An Ahwatukee Foothills resident is earning some recognition for his work behind the camera.
Mike Benedetto, a 29-year resident of Ahwatukee, was recently awarded the title of "Best Photographer- Events" by Arizona Foothills Magazine for 2011.
Benedetto, who moved to Phoenix from Chicago to escape the cold weather, said his passion for photography began in 2003 when he made the switch to digital cameras from film.
"Digital made it easy," he said.
More than simplicity, Benedetto said the transition allowed him much broader options and settings for his camera, each bringing a different effect to his shots. In addition, the ability to see his photos instantly allowed the photographer to work on camera techniques more quickly.
"Digitals today rival and in some cases beat film resolution, clarity, and the things you can do with them are phenomenal," he said.
The photographer said he began by shooting "macros," or close-ups. Eventually, he moved up to taking photos of events. Benedetto said he has been an event photographer for Arizona Foothills Magazine for approximately a year. His work has been in other publications and several of his photos will be featured on Home and Garden Television. Even now, though, he said he isn't trying to make a living off his photography.
"I don't do a lot of work," Benedetto said. "For me it's an advanced hobby."
Although Benedetto covers a variety of events across the Valley, the photographer said he tries to avoid shooting weddings. He said they are often too much pressure for him, and that those types of events generally prevent him from getting the candid shots he enjoys.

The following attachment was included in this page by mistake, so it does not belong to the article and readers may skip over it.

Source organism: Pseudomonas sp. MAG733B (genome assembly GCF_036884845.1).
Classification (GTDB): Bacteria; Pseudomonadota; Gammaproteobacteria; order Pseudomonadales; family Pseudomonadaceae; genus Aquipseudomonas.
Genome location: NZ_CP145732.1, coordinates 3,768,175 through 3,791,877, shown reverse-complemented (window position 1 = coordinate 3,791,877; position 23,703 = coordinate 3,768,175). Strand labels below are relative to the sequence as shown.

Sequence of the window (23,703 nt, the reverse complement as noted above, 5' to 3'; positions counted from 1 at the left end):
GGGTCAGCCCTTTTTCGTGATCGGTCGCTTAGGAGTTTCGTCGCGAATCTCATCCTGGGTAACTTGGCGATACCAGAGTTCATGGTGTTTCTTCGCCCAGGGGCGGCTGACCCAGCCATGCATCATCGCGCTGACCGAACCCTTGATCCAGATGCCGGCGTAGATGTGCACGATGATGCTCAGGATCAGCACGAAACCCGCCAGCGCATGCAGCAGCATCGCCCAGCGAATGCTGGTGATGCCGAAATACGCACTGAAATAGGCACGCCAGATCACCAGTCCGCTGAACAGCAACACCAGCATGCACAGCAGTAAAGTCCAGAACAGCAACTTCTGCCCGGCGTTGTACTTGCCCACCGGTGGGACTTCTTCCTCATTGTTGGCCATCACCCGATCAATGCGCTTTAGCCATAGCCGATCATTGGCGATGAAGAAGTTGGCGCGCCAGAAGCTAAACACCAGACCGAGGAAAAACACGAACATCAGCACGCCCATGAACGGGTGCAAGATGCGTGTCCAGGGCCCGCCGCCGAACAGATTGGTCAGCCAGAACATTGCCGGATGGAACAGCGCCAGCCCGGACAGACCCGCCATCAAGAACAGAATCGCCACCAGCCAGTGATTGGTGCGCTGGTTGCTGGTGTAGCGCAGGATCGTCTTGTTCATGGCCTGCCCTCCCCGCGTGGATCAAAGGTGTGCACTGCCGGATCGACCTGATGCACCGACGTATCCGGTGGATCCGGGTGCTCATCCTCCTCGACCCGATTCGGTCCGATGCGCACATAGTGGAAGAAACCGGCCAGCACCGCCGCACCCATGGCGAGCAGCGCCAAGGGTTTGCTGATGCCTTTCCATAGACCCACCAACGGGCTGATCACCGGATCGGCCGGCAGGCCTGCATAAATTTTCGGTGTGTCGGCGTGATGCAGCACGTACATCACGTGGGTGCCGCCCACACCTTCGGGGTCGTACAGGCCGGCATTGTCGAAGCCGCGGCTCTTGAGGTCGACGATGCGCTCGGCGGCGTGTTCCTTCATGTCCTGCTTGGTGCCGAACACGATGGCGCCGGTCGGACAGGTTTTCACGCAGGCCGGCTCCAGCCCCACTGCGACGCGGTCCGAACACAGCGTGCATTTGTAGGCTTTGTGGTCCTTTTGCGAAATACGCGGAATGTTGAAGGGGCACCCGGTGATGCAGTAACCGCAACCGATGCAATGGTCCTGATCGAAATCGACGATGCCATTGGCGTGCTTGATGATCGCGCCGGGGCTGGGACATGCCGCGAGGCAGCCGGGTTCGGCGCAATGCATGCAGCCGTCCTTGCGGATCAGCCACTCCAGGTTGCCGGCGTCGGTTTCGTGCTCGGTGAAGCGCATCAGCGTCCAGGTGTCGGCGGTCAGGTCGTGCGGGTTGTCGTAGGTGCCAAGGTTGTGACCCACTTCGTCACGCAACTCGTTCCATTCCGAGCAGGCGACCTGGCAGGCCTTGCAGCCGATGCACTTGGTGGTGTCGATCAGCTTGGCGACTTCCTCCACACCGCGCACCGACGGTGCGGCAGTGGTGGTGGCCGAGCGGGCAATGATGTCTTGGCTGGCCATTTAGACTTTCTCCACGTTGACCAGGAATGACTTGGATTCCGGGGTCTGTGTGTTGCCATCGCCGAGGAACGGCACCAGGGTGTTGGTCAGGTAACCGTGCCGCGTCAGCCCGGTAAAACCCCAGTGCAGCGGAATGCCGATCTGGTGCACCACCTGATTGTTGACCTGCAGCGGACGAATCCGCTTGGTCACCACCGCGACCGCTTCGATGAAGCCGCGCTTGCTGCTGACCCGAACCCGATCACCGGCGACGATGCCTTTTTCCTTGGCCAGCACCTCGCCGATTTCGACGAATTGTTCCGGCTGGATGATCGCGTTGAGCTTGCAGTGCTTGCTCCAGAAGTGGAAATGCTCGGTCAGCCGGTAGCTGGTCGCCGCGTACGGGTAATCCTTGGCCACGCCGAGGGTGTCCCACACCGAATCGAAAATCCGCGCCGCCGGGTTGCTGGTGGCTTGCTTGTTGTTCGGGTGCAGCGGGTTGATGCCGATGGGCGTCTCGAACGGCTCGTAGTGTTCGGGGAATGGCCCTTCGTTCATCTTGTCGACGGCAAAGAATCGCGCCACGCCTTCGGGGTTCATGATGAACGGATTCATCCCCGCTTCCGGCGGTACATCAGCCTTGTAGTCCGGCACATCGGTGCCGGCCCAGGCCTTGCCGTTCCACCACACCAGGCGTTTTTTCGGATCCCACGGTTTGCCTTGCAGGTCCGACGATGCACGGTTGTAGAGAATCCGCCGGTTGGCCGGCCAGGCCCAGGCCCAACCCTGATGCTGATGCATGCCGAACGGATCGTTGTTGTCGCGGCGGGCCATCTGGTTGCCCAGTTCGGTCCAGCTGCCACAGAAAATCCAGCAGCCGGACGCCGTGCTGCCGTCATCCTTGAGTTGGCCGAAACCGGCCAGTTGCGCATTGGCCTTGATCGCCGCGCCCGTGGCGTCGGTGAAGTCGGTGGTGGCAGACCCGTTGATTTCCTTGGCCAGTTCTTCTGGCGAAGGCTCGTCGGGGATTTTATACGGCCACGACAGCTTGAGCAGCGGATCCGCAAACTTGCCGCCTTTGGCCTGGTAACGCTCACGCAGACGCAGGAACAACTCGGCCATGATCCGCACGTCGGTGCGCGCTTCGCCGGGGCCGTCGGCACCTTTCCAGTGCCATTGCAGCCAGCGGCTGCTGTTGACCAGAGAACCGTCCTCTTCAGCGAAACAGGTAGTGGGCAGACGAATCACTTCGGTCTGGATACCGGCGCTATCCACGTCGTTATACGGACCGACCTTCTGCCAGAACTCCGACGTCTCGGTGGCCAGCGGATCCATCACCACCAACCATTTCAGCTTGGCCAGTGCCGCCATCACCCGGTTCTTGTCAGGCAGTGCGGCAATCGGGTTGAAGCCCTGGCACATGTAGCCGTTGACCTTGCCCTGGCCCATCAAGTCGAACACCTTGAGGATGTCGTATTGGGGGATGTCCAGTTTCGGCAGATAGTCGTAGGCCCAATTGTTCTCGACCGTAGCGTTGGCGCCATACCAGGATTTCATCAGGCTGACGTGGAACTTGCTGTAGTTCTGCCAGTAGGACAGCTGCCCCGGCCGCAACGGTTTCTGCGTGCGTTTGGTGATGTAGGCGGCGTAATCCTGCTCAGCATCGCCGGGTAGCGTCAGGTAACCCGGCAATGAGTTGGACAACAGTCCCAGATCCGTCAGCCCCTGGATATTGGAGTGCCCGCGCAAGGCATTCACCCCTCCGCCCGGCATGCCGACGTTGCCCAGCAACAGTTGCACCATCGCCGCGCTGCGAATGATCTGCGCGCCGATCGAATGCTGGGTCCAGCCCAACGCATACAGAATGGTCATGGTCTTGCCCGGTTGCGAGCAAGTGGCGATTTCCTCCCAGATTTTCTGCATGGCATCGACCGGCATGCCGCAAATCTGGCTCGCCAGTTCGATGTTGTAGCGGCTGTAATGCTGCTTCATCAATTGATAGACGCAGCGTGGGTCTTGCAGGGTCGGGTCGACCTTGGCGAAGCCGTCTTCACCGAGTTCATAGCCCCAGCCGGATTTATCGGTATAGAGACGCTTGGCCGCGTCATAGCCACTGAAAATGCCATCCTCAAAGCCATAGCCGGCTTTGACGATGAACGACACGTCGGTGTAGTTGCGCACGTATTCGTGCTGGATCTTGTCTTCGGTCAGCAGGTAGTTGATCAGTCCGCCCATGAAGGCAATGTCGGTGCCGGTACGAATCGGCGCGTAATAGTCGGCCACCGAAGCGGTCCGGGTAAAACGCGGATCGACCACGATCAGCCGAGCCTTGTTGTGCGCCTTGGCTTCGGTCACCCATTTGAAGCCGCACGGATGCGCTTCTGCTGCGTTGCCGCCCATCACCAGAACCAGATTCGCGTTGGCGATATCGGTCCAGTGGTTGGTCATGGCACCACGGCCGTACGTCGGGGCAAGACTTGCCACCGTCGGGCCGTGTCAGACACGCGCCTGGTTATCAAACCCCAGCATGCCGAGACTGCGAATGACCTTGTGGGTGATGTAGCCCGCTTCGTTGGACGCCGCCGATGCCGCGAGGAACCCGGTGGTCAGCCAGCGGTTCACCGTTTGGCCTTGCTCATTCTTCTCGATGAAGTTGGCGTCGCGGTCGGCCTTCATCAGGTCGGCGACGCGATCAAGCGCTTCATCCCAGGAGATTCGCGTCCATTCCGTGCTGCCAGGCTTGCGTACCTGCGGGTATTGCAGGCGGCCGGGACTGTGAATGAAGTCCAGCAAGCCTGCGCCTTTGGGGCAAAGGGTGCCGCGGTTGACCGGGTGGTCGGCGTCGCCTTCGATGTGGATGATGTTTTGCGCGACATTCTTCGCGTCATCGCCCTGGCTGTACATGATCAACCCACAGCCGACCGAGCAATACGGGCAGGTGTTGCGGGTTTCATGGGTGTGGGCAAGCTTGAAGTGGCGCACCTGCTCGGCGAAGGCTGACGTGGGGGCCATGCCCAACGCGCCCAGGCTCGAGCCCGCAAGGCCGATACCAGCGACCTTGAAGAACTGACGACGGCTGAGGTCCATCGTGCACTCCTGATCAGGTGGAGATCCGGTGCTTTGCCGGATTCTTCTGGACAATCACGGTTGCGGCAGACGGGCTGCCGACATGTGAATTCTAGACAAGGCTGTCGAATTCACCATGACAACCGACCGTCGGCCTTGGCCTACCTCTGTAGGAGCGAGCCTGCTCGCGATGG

In addition to candid photos, Benedetto said he likes to take his time in order to get good shots. This stands in direct contradiction with the "shotgun" approach of taking a large number of photographs and hoping one will turn out well, Benedetto said.
"I'm actually trying to think about what I do and not just take a million photos," he said.
Jade Edwards, a friend of Benedetto's who first met him approximately four years ago, said the photographer's biggest asset is this attention to detail.
"I've seen how he takes pictures," Edwards, 47, said. "He takes his time. He looks into details."
A photographer herself, Edwards said the focus with which Benedetto takes his shots proves he knows what he's doing.
"For me as a photographer, I like that," she said.
Despite the photographer's hesitation to cover weddings, Edwards, who is getting married in several months, said she hopes the photographer will agree to work there.
"He's the only friend I'm going to ask to do that," she said.
Melinda Mehlau, Benedetto's girlfriend, said she enjoys spending time with him when he's working. His work occasionally gives her an opportunity to accompany him to special events, she said.
"Sometimes it works out quite well," Mehlau, 45, said, adding that occasionally Benedetto's love of photography can be overwhelming. Mehlau joked that, in 90 percent of the photos he takes of her, her eyes are closed or her tongue sticking out.
"He drives me a little crazy, sometimes," she said.
Despite the "candid" photography, Mehlau said she was excited for his "best photography" win.
"I think it's wonderful," Mehlau said. "I'm very proud of him."
Josh Snyder is interning this semester for the Ahwatukee Foothills News. He is a senior at Arizona State University.